Blood, Guns and Rhetoric

Posted: January 19, 2011 in History, Politics
Tags: , , ,

I’ve been sitting on this post for a while now, waiting to see what happens when the dust finally settles. The thing about dust is, that it never really settles. But I think enough time has gone by that I can put some of my thoughts on recent events and the inevitable aftermath on “paper” as it were. All the juicy stuff is below the fold.

Congresswoman Gabrielle Giffords is constantly improving. This is a good thing.™ She’s coming to Houston for rehab at Memorial Hermann Hospital. For those of you who don’t know, that’s pretty much right next door to Rice, and I walk by there just about every Monday to go to a seminar at the Baylor College of Medicine. TIRR Memorial Hermann is one of several different hospitals located in the Medical Center, and it really is one of the best places in the world to get care. She’s going to be in great hands, but that’s the least we can do for a politician who was the victim of an assassination attempt.

However, there are a lot more people who are also recovering from their wounds, and we should not forget about them. They’re not politicians, and consequently, the media will forget about them quickly. This is a bad thing.™ We should be reminded about all the innocent bystanders who were hurt during this attempted assassination. Further, we should not forget that, in fact, a federal judge WAS assassinated. He wasn’t the target, but he was killed as he selflessly tried to help another victim. And five other innocent bystanders (including a nine-year old girl) were killed as well. It was a horrific tragedy.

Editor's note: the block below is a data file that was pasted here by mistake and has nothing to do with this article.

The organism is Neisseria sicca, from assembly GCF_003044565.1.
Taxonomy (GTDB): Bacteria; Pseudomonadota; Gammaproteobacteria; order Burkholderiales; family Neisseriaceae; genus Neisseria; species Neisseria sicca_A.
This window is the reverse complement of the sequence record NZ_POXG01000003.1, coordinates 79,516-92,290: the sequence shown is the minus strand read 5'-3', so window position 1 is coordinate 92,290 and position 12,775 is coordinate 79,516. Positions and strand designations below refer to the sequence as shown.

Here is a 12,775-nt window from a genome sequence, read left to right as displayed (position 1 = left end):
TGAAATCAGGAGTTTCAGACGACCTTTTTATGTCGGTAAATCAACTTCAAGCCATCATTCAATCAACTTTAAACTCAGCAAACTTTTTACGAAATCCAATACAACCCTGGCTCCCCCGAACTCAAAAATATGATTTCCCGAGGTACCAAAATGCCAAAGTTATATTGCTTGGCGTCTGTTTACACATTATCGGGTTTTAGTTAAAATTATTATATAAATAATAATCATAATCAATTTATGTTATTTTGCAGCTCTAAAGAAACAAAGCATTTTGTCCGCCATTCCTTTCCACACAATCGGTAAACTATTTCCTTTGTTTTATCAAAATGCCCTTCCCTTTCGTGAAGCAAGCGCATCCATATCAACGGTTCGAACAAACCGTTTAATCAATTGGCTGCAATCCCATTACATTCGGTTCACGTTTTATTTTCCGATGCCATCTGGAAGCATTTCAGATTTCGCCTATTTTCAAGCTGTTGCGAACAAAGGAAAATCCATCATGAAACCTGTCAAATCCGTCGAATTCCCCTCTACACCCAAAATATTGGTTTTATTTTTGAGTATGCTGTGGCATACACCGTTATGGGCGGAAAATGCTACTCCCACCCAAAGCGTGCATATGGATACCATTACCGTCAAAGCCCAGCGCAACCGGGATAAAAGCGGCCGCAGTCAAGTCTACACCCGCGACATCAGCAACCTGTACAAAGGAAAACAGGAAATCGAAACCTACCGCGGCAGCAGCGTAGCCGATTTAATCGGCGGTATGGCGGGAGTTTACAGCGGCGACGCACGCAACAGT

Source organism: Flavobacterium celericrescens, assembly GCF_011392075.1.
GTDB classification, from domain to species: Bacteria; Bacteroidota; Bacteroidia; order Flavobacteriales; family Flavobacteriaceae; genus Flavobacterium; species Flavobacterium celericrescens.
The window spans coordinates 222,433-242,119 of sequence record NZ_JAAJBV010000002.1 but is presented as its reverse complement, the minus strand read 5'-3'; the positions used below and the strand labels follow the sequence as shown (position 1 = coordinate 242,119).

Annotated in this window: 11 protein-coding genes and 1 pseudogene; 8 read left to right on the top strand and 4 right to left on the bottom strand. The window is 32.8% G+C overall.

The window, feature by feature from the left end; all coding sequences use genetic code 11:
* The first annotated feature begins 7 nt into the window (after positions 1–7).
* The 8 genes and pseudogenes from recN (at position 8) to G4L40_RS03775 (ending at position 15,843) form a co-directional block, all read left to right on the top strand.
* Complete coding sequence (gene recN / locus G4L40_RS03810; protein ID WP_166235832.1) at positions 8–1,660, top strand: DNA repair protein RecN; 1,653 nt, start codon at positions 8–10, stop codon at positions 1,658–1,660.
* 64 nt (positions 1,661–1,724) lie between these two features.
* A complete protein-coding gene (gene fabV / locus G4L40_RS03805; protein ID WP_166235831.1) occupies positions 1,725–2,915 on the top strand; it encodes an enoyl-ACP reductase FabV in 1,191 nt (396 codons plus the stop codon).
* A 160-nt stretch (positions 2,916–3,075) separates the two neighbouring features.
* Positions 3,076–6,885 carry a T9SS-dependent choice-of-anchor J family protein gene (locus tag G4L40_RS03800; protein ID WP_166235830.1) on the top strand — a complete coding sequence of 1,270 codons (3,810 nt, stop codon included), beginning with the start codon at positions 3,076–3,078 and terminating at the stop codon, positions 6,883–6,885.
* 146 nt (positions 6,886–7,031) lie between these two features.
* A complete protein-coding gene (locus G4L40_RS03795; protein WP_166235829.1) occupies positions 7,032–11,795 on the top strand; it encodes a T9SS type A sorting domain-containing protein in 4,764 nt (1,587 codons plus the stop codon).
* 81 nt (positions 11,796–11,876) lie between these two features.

Several people have pointed out various statistics concerning gun violence in the United States. There is a lot of data on this, which should rightly be discussed (and I will, below). However, in the (understandable) rush to try to prevent another tragedy like this, many pundits blissfully fail to put this data into any kind of context in order to promote a particular agenda.

Sometimes this agenda is in direct conflict with our Constitution.

Rachel Maddow pointed out that ~30,000 people are killed by guns every year in this country. Now I likes me the Rachel, but sometimes, she says things that are true but fails to give the appropriate sense of scale. She’s a ridiculously smart woman (let’s face it, they don’t give Rhodes Scholarships to Oxford to just anyone), and she knows the power of numbers. But she also knows when to NOT compare things.

Let’s break out our calculators and look at some real data. According to the CDC (pdf link) just over 2.4 million people died in 2007, and just over 31,000 of them were due to firearms. Of those 31,000 deaths due to firearms, 55.6% were suicides (that means that just over 14,000 were homicides). That means, kids, that you’re more likely to be killed by a drunk driver than you are by psycho with a gun.

Now let’s see exactly how likely that is: If you die (i.e. you’re one of the 2.4M unlucky ones) you have a 0.5% chance of being shot by someone other than yourself. You have a 0.7% chance of intentionally shooting yourself dead. I want you to read that again. You’re MORE LIKELY to intentionally (NOT ACCIDENTALLY) kill yourself with a gun than you are to be shot and killed by someone else.